Now that the binding was ready, I needed more space again. I would be sewing along all four sides of the quilt and there was no way I was going to be able to handle that in the space I have. Fortunately, a couple events came up so I was busy in town for the morning and evening of the same day, but had all afternoon to kill.

I brought everything I needed to the church and set myself up with four long tables. Yes, it took that many to be able to move this quilt around without it wanting to pull itself to the floor.

Then I started on the work, first pinning the binding to the quilt, one strip for each side. I was so eager to try out the binding and see if all my squares would line up, I forgot to fold the binding in half!
Fortunately I noticed before I sewed the seam. In the above picture, the solid fabric was folded up so the raw edge met the top edge, yielding a double binding strip. Then I could sew it.

Since I wanted all the checkerboard squares to line up, I didn't think I could do a continuous binding. I just didn't think I could figure out the exact length I would need to turn the corner and match the next intersection.

So I sewed a separate strip to each side and then did something I've never done before--sewed a mitered corner. I sewed a "V" shaped seam on the wrong side so that when I turned the corner right side out, I had a nice sewn mitered seam:
(I may or may not have used the hashtag "micdrop" when I posted this on Instagram. I was excited...)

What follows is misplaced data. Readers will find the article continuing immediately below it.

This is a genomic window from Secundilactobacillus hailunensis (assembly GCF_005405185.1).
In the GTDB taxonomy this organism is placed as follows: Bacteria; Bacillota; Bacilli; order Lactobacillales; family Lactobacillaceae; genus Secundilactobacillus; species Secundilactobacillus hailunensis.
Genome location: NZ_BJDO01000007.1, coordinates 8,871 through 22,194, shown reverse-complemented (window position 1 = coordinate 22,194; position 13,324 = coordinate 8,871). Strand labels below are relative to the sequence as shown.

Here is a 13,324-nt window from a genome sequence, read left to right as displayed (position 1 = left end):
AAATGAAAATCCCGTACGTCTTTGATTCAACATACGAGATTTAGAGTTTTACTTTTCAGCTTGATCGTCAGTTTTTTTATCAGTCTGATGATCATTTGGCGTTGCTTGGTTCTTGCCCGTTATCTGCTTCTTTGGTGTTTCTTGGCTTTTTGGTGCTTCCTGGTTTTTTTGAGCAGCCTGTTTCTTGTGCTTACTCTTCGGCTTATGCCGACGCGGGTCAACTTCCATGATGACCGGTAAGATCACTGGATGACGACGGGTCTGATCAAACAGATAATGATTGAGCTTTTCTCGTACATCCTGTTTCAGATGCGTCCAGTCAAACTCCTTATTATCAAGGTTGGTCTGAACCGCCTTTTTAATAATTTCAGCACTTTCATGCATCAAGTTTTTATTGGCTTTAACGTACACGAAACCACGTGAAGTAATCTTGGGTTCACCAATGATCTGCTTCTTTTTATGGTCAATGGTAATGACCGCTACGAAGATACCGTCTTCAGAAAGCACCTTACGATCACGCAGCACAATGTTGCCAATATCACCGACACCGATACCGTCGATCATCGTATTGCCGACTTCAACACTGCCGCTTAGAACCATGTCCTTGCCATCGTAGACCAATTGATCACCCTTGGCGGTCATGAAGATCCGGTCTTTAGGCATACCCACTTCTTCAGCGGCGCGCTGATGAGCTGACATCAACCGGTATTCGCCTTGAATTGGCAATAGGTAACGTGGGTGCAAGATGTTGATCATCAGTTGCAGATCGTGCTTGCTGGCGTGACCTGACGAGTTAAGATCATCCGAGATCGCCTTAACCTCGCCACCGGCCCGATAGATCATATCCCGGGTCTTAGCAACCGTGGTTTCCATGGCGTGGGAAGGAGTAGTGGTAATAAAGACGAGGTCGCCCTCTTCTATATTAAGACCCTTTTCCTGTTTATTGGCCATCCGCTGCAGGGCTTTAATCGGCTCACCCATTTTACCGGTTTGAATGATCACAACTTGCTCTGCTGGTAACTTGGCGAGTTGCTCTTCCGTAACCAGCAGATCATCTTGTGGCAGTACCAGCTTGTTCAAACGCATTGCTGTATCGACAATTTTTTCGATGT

Although it's pretty slick and I get the impression that it's what the judges want in juried shows, I'll stick to my folded continuous binding method. Since I have to trim the seam so close to the stitching line to reduce bulk, I think this method is actually less durable that the unsewn corner.

I managed to finish sewing all of the binding and corners in the time that I had that afternoon. When I left, all I had to do was sew the binding down on the backside. It was a long process, so it made it to a couple IG posts:
When I just started and had 382 more inches to go.

Nearing the end and on the home stretch...

But finally, last night, at well past my bedtime, it was done!!

I couldn't imagine a better binding for this quilt:
I love it.

6 comments:

  1. Wow! Very inventive and clever! I love how it turned out. Most of us just want to "get it done", so you get credit for slowly working through to the end.

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    1. Thanks, Nancy! It helped to prepare the binding while I was waiting for space to be able to trim the quilt. :)

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  2. My gosh, what you did with the binding has me floored! This turned out so wonderful, and I'll never complain about binding again as long as I live! GORGEOUS quilt!

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    Replies
    1. Thanks, Snowcatcher. Like it or not, sometimes you just have to do what the quilt tells you! :)

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  3. #BESTbindingEVER!!!!!!!!!!!!!!!!!!!!!